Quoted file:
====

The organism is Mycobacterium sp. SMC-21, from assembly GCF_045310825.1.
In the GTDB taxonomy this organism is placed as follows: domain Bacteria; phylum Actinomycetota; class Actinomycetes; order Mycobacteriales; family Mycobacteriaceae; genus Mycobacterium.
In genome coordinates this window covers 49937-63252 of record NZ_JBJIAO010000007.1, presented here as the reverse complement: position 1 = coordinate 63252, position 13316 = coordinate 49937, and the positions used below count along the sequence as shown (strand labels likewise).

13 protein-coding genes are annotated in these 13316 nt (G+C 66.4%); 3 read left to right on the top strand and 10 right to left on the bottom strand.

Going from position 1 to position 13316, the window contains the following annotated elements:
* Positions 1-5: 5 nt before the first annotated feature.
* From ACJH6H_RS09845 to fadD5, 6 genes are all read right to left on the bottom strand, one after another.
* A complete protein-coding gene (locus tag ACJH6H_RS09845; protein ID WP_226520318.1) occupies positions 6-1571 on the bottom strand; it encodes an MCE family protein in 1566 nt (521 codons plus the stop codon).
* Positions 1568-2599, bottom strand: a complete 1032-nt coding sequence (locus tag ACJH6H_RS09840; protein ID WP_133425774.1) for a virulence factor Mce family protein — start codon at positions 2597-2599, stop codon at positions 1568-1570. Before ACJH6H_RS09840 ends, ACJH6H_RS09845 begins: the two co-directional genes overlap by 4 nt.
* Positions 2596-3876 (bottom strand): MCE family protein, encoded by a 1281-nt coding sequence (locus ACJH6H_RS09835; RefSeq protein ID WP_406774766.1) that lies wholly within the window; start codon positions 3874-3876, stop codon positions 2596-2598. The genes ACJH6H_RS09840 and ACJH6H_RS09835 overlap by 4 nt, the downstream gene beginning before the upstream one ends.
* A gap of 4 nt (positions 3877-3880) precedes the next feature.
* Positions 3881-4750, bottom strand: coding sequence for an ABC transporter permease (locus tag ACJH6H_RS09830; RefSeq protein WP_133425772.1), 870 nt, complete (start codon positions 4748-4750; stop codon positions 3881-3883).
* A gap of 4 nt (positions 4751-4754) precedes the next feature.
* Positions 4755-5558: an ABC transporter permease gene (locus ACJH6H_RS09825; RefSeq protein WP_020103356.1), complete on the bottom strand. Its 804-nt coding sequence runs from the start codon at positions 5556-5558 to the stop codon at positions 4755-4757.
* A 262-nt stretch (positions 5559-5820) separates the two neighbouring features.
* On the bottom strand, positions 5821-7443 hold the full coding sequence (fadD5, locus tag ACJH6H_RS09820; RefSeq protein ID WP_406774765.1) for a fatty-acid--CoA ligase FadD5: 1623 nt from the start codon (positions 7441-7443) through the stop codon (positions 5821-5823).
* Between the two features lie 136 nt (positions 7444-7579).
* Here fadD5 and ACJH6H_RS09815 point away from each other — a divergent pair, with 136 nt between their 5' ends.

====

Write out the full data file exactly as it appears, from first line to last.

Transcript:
The organism is Mycobacterium sp. SMC-21, from assembly GCF_045310825.1.
In the GTDB taxonomy this organism is placed as follows: domain Bacteria; phylum Actinomycetota; class Actinomycetes; order Mycobacteriales; family Mycobacteriaceae; genus Mycobacterium.
In genome coordinates this window covers 49937-63252 of record NZ_JBJIAO010000007.1, presented here as the reverse complement: position 1 = coordinate 63252, position 13316 = coordinate 49937, and the positions used below count along the sequence as shown (strand labels likewise).

13 protein-coding genes are annotated in these 13316 nt (G+C 66.4%); 3 read left to right on the top strand and 10 right to left on the bottom strand.

Going from position 1 to position 13316, the window contains the following annotated elements:
* Positions 1-5: 5 nt before the first annotated feature.
* From ACJH6H_RS09845 to fadD5, 6 genes are all read right to left on the bottom strand, one after another.
* A complete protein-coding gene (locus tag ACJH6H_RS09845; protein ID WP_226520318.1) occupies positions 6-1571 on the bottom strand; it encodes an MCE family protein in 1566 nt (521 codons plus the stop codon).
* Positions 1568-2599, bottom strand: a complete 1032-nt coding sequence (locus tag ACJH6H_RS09840; protein ID WP_133425774.1) for a virulence factor Mce family protein — start codon at positions 2597-2599, stop codon at positions 1568-1570. Before ACJH6H_RS09840 ends, ACJH6H_RS09845 begins: the two co-directional genes overlap by 4 nt.
* Positions 2596-3876 (bottom strand): MCE family protein, encoded by a 1281-nt coding sequence (locus ACJH6H_RS09835; RefSeq protein ID WP_406774766.1) that lies wholly within the window; start codon positions 3874-3876, stop codon positions 2596-2598. The genes ACJH6H_RS09840 and ACJH6H_RS09835 overlap by 4 nt, the downstream gene beginning before the upstream one ends.
* A gap of 4 nt (positions 3877-3880) precedes the next feature.
* Positions 3881-4750, bottom strand: coding sequence for an ABC transporter permease (locus tag ACJH6H_RS09830; RefSeq protein WP_133425772.1), 870 nt, complete (start codon positions 4748-4750; stop codon positions 3881-3883).
* A gap of 4 nt (positions 4751-4754) precedes the next feature.
* Positions 4755-5558: an ABC transporter permease gene (locus ACJH6H_RS09825; RefSeq protein WP_020103356.1), complete on the bottom strand. Its 804-nt coding sequence runs from the start codon at positions 5556-5558 to the stop codon at positions 4755-4757.
* A 262-nt stretch (positions 5559-5820) separates the two neighbouring features.
* On the bottom strand, positions 5821-7443 hold the full coding sequence (fadD5, locus tag ACJH6H_RS09820; RefSeq protein ID WP_406774765.1) for a fatty-acid--CoA ligase FadD5: 1623 nt from the start codon (positions 7441-7443) through the stop codon (positions 5821-5823).
* Between the two features lie 136 nt (positions 7444-7579).
* Here fadD5 and ACJH6H_RS09815 point away from each other — a divergent pair, with 136 nt between their 5' ends.